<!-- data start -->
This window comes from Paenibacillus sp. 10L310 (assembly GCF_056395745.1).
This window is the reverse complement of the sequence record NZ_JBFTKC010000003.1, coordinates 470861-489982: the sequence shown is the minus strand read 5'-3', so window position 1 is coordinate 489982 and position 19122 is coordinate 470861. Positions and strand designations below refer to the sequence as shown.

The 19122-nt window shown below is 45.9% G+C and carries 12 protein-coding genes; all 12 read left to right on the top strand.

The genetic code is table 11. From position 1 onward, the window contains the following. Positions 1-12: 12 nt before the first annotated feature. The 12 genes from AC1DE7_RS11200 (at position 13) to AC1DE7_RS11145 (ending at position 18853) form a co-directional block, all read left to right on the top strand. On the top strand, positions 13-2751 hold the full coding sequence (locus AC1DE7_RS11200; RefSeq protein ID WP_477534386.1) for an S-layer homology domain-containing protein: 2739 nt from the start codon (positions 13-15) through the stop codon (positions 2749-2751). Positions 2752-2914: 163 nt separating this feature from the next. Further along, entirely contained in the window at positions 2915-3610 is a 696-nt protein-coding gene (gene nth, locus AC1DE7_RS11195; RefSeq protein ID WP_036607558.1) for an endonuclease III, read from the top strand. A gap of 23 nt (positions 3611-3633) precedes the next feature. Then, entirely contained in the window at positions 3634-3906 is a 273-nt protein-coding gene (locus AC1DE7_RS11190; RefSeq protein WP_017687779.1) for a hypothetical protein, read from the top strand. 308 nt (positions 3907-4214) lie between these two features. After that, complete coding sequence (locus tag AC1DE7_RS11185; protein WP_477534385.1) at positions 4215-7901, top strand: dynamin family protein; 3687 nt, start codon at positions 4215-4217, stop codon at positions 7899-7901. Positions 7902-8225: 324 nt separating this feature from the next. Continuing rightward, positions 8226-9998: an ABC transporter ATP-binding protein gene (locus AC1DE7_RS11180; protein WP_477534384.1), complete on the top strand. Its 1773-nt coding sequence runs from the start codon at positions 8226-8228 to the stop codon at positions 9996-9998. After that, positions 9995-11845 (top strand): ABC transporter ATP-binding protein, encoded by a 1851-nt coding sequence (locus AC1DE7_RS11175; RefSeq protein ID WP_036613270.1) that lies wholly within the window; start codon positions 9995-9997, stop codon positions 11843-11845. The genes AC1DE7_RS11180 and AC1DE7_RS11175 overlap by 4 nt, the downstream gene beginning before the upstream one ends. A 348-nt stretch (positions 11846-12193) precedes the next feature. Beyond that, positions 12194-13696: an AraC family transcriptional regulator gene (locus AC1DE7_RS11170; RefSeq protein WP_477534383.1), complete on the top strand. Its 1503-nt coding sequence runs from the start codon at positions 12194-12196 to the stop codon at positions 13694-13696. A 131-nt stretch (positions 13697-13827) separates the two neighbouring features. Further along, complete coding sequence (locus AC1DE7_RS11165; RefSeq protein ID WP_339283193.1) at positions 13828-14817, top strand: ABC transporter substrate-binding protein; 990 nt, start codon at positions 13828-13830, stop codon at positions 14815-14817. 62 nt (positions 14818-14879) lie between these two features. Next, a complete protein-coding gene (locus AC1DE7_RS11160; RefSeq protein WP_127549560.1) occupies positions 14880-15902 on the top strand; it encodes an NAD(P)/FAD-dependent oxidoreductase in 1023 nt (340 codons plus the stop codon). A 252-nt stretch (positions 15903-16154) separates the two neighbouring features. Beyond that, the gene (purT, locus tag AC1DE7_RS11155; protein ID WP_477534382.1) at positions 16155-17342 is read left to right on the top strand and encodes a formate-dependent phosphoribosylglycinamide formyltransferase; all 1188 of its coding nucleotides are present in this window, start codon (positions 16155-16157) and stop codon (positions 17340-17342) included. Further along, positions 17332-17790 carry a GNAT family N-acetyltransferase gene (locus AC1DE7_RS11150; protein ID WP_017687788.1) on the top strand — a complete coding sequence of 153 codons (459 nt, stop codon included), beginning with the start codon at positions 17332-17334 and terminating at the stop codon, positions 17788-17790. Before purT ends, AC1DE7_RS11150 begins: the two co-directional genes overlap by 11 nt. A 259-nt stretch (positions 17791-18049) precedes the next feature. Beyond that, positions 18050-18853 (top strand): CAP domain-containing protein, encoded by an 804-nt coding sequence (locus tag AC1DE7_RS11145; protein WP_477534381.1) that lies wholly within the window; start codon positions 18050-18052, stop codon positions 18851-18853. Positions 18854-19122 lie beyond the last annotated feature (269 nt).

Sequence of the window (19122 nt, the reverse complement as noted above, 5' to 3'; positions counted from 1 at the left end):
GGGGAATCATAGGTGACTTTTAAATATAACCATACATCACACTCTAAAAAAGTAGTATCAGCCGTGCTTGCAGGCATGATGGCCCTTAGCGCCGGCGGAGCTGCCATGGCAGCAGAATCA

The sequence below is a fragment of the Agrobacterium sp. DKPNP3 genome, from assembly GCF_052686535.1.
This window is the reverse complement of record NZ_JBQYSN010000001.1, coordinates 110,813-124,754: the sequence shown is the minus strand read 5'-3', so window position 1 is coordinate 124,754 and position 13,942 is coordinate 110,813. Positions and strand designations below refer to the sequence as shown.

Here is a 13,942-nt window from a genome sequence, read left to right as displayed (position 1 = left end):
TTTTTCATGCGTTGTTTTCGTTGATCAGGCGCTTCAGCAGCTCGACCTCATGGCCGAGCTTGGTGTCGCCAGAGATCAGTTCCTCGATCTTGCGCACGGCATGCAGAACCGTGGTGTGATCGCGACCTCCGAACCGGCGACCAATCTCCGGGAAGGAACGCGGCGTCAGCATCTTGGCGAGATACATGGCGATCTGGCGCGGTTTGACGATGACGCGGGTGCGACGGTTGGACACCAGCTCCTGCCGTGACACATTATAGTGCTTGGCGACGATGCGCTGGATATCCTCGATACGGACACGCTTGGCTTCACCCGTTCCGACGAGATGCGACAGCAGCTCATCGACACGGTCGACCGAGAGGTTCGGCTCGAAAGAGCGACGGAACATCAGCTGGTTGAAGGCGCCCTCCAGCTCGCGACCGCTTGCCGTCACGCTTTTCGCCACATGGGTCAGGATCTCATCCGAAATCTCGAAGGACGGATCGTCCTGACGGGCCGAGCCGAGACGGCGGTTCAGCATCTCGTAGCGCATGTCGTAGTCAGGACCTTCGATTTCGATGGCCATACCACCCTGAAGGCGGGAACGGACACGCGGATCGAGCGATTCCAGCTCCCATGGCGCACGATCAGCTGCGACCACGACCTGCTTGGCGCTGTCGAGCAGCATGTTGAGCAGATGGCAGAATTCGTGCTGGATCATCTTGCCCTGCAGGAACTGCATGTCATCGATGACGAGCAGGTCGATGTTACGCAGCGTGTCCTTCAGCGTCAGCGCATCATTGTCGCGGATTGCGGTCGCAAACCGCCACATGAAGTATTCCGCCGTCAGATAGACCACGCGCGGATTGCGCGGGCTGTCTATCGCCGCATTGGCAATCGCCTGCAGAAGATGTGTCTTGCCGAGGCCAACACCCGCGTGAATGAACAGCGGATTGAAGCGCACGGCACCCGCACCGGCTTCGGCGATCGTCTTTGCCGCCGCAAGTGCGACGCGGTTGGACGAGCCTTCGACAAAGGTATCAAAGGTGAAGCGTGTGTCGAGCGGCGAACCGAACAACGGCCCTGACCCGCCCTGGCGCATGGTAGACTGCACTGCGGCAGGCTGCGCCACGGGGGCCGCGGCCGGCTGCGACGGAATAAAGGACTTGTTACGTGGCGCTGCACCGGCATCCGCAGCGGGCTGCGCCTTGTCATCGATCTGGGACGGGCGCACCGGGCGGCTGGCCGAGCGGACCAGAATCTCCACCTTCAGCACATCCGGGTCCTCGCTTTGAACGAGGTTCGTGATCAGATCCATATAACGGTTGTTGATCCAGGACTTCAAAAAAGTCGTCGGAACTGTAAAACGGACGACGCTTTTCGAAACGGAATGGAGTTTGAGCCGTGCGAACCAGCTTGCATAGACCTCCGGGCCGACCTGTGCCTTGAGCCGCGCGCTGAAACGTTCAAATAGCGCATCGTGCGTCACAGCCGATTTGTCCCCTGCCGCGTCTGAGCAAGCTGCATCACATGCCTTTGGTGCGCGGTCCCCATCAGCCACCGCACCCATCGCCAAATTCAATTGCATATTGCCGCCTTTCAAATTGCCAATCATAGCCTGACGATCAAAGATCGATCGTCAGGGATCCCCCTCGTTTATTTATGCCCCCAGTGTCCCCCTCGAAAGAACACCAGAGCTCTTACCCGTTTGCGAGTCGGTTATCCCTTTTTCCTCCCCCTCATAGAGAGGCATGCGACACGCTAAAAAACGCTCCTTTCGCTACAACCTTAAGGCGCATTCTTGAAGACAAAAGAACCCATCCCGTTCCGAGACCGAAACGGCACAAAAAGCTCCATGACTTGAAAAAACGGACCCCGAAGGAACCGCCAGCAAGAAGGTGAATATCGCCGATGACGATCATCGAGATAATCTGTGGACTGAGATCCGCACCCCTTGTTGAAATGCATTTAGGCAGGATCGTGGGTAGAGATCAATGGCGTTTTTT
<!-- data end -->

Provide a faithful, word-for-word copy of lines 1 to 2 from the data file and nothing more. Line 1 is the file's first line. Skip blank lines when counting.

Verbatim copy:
This window comes from Paenibacillus sp. 10L310 (assembly GCF_056395745.1).
This window is the reverse complement of the sequence record NZ_JBFTKC010000003.1, coordinates 470861-489982: the sequence shown is the minus strand read 5'-3', so window position 1 is coordinate 489982 and position 19122 is coordinate 470861. Positions and strand designations below refer to the sequence as shown.